A sprain/strain is a very common injury, but these two terms are sometimes confused and often used interchangeably.
What’s the Difference?
A sprain is damage to a ligament. This is what happens when you sprain your ankle, you stretch one or more of the ligaments surrounding your ankle. A strain is damage to a muscle. This also sometimes called a “pulled muscle” and involves a stretched muscle that is now painful. When either of these sprains/strains stretch out to the point of a tear, they are then known as “tears”.
How Do You Differentiate Between the Two?
One method a therapist utilizes to help differentiate a sprain from a strain is a test known as “O’Donoghue’s”. With this test, the therapist will passively put the painful area through a range-of-motion (ROM). This takes the muscles out of the equation. Then the patient will actively go through the same ROM by themselves, now engaging the muscles. If the area hurts during passive, but not active ROM, it points to a sprain. If the area hurts during active, but not passive ROM, it points to a strain, since the muscles are now doing the work. Remember that this is just one test, and not fool proof. There are plenty of cases where either injury results in a painful ROM regardless of whether its passive or active.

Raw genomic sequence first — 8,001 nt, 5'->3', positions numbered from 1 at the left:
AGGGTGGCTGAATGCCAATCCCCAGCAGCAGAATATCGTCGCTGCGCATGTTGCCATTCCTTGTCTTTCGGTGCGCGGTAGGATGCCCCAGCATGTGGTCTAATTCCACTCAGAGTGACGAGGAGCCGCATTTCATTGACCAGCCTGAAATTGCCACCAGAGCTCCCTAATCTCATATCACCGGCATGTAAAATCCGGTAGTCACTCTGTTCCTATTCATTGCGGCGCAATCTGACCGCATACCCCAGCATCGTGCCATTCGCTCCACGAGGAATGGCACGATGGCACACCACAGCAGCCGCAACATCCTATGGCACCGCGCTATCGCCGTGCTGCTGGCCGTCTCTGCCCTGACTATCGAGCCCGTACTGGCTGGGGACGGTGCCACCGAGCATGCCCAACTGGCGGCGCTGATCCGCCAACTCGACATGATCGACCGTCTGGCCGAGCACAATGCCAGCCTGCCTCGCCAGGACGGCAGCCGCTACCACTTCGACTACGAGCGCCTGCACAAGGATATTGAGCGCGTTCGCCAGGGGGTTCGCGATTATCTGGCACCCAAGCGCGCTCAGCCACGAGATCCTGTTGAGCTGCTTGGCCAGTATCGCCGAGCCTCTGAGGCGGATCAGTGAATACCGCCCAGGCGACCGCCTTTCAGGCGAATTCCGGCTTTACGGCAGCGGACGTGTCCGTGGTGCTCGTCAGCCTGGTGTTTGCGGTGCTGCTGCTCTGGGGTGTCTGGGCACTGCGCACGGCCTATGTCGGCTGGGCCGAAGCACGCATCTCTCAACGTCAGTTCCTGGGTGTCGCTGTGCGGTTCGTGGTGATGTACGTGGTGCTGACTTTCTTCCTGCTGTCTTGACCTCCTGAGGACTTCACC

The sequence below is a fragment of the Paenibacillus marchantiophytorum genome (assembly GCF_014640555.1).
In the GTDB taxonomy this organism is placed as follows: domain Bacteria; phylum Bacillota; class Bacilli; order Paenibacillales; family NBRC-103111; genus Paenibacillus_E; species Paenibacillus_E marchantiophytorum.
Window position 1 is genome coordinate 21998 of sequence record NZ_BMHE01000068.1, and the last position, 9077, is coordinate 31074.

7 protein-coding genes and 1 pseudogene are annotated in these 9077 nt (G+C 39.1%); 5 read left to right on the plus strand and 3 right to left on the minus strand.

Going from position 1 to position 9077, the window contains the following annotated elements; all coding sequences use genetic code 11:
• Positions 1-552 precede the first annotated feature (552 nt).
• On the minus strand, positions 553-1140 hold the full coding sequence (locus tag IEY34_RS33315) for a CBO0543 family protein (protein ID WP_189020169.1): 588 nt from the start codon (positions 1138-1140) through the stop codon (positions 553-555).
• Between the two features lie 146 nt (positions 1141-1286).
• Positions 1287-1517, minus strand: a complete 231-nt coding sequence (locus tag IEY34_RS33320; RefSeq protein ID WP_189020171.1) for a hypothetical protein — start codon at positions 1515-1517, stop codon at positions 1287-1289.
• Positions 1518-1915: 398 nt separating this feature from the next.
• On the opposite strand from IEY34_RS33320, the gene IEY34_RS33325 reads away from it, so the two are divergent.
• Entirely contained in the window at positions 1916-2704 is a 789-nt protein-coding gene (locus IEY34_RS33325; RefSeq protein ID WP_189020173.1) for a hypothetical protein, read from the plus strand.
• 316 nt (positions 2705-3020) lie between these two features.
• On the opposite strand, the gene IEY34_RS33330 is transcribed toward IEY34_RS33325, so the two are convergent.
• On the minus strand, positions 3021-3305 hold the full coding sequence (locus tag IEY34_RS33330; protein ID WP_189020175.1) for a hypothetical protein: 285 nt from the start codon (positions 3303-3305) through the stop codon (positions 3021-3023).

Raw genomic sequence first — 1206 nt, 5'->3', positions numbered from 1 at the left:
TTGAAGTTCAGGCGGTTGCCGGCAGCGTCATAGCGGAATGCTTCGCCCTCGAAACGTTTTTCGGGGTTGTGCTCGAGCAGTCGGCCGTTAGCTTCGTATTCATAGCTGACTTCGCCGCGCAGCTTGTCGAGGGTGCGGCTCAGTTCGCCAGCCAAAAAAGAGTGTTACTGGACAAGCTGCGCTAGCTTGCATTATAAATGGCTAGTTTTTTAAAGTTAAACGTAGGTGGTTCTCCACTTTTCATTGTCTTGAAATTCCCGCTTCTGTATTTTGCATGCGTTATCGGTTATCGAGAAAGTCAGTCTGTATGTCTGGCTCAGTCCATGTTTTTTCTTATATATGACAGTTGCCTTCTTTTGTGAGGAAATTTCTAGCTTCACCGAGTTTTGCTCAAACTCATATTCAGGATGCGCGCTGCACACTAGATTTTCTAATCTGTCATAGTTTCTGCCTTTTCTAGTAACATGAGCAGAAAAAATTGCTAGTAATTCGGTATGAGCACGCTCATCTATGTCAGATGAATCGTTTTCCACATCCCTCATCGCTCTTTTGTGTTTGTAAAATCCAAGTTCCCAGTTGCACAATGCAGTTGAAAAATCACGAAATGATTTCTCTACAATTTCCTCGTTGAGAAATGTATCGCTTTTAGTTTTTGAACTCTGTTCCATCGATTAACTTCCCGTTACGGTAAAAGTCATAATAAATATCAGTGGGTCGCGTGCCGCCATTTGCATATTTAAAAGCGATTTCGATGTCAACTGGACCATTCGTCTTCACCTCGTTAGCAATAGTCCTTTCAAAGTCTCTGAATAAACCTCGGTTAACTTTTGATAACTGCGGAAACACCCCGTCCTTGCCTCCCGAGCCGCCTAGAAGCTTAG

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Written by Dr. Brandon Buchla, DC, CSCS
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